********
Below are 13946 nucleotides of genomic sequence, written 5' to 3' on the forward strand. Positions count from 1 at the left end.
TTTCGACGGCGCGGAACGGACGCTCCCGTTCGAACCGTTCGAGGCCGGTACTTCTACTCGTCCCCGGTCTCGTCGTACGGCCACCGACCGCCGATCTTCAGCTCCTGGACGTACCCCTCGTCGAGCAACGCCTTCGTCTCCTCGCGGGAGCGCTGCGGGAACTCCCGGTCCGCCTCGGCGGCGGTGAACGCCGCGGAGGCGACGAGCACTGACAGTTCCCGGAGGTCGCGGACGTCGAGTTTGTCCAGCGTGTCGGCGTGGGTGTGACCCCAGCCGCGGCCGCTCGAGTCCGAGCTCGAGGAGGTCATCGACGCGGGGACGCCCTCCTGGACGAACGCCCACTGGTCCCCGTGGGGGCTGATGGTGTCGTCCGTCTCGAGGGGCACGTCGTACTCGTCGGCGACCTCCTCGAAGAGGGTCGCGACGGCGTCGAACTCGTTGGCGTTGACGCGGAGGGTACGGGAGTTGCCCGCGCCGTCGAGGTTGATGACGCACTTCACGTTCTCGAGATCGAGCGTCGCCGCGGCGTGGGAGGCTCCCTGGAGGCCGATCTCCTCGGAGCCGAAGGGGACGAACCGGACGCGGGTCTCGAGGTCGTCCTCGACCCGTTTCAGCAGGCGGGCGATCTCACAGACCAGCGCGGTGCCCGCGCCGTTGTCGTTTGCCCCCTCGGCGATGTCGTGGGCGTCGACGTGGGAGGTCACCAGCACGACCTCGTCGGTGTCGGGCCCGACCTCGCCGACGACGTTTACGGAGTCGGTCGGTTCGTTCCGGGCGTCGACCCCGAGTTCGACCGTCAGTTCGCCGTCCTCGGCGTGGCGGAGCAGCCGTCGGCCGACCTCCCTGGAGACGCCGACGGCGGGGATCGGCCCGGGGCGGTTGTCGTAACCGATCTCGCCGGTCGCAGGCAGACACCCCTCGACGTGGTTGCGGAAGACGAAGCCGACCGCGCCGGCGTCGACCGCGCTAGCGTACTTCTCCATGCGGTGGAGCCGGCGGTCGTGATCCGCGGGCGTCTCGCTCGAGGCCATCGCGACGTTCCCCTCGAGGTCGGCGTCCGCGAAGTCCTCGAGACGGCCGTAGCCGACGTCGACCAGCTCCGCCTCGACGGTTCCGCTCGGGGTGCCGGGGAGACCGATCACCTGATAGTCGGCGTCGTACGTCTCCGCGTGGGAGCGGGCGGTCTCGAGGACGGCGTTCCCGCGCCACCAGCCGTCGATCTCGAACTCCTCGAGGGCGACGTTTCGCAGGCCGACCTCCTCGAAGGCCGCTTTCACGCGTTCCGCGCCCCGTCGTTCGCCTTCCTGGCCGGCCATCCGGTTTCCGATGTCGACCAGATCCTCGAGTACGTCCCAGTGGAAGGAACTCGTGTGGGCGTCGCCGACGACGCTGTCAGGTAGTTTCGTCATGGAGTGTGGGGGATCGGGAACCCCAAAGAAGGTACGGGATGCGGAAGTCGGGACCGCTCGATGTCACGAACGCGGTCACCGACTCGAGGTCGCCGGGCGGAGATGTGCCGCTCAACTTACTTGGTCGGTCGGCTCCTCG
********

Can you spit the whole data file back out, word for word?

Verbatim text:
Below are 13946 nucleotides of genomic sequence, written 5' to 3' on the forward strand. Positions count from 1 at the left end.
TTTCGACGGCGCGGAACGGACGCTCCCGTTCGAACCGTTCGAGGCCGGTACTTCTACTCGTCCCCGGTCTCGTCGTACGGCCACCGACCGCCGATCTTCAGCTCCTGGACGTACCCCTCGTCGAGCAACGCCTTCGTCTCCTCGCGGGAGCGCTGCGGGAACTCCCGGTCCGCCTCGGCGGCGGTGAACGCCGCGGAGGCGACGAGCACTGACAGTTCCCGGAGGTCGCGGACGTCGAGTTTGTCCAGCGTGTCGGCGTGGGTGTGACCCCAGCCGCGGCCGCTCGAGTCCGAGCTCGAGGAGGTCATCGACGCGGGGACGCCCTCCTGGACGAACGCCCACTGGTCCCCGTGGGGGCTGATGGTGTCGTCCGTCTCGAGGGGCACGTCGTACTCGTCGGCGACCTCCTCGAAGAGGGTCGCGACGGCGTCGAACTCGTTGGCGTTGACGCGGAGGGTACGGGAGTTGCCCGCGCCGTCGAGGTTGATGACGCACTTCACGTTCTCGAGATCGAGCGTCGCCGCGGCGTGGGAGGCTCCCTGGAGGCCGATCTCCTCGGAGCCGAAGGGGACGAACCGGACGCGGGTCTCGAGGTCGTCCTCGACCCGTTTCAGCAGGCGGGCGATCTCACAGACCAGCGCGGTGCCCGCGCCGTTGTCGTTTGCCCCCTCGGCGATGTCGTGGGCGTCGACGTGGGAGGTCACCAGCACGACCTCGTCGGTGTCGGGCCCGACCTCGCCGACGACGTTTACGGAGTCGGTCGGTTCGTTCCGGGCGTCGACCCCGAGTTCGACCGTCAGTTCGCCGTCCTCGGCGTGGCGGAGCAGCCGTCGGCCGACCTCCCTGGAGACGCCGACGGCGGGGATCGGCCCGGGGCGGTTGTCGTAACCGATCTCGCCGGTCGCAGGCAGACACCCCTCGACGTGGTTGCGGAAGACGAAGCCGACCGCGCCGGCGTCGACCGCGCTAGCGTACTTCTCCATGCGGTGGAGCCGGCGGTCGTGATCCGCGGGCGTCTCGCTCGAGGCCATCGCGACGTTCCCCTCGAGGTCGGCGTCCGCGAAGTCCTCGAGACGGCCGTAGCCGACGTCGACCAGCTCCGCCTCGACGGTTCCGCTCGGGGTGCCGGGGAGACCGATCACCTGATAGTCGGCGTCGTACGTCTCCGCGTGGGAGCGGGCGGTCTCGAGGACGGCGTTCCCGCGCCACCAGCCGTCGATCTCGAACTCCTCGAGGGCGACGTTTCGCAGGCCGACCTCCTCGAAGGCCGCTTTCACGCGTTCCGCGCCCCGTCGTTCGCCTTCCTGGCCGGCCATCCGGTTTCCGATGTCGACCAGATCCTCGAGTACGTCCCAGTGGAAGGAACTCGTGTGGGCGTCGCCGACGACGCTGTCAGGTAGTTTCGTCATGGAGTGTGGGGGATCGGGAACCCCAAAGAAGGTACGGGATGCGGAAGTCGGGACCGCTCGATGTCACGAACGCGGTCACCGACTCGAGGTCGCCGGGCGGAGATGTGCCGCTCAACTTACTTGGTCGGTCGGCTCCTCG